Fourth of July

July 4 at the National Archives Historical reenactors portraying Thomas Jefferson, John Adams, Benjamin Franklin and Ned Hector will read the Declaration of Independence on the Constitution Avenue steps at 10 a.m. The outdoor event includes a presentation of colors by the Continental Color Guard, performances by the Fife and Drum Corps and four-time international whistling champion Christopher Ullman, and remarks by Archivist of the United States David S. Ferriero, plus emcee Steve Scully from C-SPAN. Stories and craft activities continue indoors 11 a.m.-4 p.m., and more historical figures make appearances noon-2 p.m. National Archives, Constitution Avenue and Ninth Street NW. 202-357-5000. Free.

Palisades Parade and Picnic For a small-town vibe, the Palisades Citizens Association’s annual parade allows everyone to march. Make a float, decorate your bike or just walk. Participants line up at 10 a.m. on Whitehaven Parkway. The parade begins at 11 a.m., running down MacArthur Boulevard, left on Edmunds Place and left on Sherier Place, ending at the Palisades Rec Center with a picnic, music and moon bounces. 202-363-7441. Free.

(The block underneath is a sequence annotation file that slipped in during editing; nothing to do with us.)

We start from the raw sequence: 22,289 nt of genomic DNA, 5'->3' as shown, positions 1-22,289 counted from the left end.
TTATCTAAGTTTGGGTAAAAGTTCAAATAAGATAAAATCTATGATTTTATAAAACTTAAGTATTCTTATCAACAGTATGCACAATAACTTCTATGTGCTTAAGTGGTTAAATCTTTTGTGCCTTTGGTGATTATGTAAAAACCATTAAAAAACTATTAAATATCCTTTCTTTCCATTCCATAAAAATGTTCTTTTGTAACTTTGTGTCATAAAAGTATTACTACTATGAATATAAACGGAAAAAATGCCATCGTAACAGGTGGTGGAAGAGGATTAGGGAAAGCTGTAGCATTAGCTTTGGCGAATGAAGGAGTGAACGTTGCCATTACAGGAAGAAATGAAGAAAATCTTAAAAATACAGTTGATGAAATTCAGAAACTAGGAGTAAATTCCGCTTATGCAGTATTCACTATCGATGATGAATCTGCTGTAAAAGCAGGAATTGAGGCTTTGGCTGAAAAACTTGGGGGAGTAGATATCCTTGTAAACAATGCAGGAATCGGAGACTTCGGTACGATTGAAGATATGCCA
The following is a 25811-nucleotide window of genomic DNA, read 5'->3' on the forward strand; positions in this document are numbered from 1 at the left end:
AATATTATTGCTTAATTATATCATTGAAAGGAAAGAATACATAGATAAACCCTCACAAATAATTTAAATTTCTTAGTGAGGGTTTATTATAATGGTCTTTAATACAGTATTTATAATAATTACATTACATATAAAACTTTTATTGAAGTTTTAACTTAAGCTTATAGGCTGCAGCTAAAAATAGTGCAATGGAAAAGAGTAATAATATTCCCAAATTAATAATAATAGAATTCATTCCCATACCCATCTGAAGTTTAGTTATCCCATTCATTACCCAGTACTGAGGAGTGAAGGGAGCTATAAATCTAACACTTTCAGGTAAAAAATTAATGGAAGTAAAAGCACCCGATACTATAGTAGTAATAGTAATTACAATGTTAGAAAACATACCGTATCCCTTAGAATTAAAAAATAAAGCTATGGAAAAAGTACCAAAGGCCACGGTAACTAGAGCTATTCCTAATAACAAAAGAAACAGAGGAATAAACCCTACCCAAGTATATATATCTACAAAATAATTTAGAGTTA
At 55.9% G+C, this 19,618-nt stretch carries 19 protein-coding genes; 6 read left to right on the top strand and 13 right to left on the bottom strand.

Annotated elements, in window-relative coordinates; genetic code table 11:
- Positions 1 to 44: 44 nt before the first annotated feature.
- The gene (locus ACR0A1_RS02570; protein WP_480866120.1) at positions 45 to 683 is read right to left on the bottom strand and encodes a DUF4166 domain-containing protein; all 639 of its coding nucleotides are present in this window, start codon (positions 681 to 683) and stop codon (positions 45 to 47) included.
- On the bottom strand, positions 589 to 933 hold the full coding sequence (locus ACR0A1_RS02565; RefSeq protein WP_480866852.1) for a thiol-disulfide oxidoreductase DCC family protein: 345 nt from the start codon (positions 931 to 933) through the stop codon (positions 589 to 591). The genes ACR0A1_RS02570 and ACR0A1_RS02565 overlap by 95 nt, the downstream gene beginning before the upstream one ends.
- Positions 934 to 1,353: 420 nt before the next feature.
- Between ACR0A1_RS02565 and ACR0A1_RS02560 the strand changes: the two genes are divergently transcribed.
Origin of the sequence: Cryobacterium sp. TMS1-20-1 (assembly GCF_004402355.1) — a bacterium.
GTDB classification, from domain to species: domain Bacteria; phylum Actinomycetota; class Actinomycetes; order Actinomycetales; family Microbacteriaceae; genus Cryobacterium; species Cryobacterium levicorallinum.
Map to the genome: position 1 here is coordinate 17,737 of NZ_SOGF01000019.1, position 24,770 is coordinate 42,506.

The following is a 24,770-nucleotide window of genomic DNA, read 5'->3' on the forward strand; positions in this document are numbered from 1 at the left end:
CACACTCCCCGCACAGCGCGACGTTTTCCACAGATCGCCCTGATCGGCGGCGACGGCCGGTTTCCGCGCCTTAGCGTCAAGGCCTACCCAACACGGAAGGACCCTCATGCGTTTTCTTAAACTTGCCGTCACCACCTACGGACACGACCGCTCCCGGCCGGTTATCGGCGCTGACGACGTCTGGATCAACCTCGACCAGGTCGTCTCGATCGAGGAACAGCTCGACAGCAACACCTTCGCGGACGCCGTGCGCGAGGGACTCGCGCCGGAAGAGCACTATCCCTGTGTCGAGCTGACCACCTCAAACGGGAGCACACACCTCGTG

National Independence Day Parade Bands, floats, military units, inflatables, horses, celebrities and national dignitaries participate in the annual parade hosted by the National Park Service and Diversified Events. 11:45 a.m. Constitution Avenue from Seventh to 17th Street. Free.

A Capitol Fourth This year’s concert and fireworks, broadcast live on PBS, will be hosted by Tom Bergeron with performances by Frankie Valli, John Williams, Patti Labelle, Phillip Phillips, Jordin Sparks, Michael McDonald, Sara Evans, the Muppets, Kendall Schmidt, Kelli O’Hara, the National Symphony Orchestra led by conductor Jack Everly, the Choral Arts Society of Washington, the U.S. Army Band “Pershing’s Own,” the U.S. Army Herald Trumpets, the U.S. Army Presidential Salute Battery and the Joint Armed Forces Chorus. Attendees must pass through a metal detector. Gates open at 3 p.m., concert at 8 p.m. West Lawn of the U.S. Capitol, 100 Constitution Ave. NE. 202-226-8000.
. Free.

Francis Scott Key’s Star-Spangled Banner manuscript A short-term display featuring the 200-year-old original manuscript for “The Star Spangled Banner” along with the flag continues through Sunday. National Museum of American History, 14th Street and Constitution Avenue NW. 202-633-1000. Free.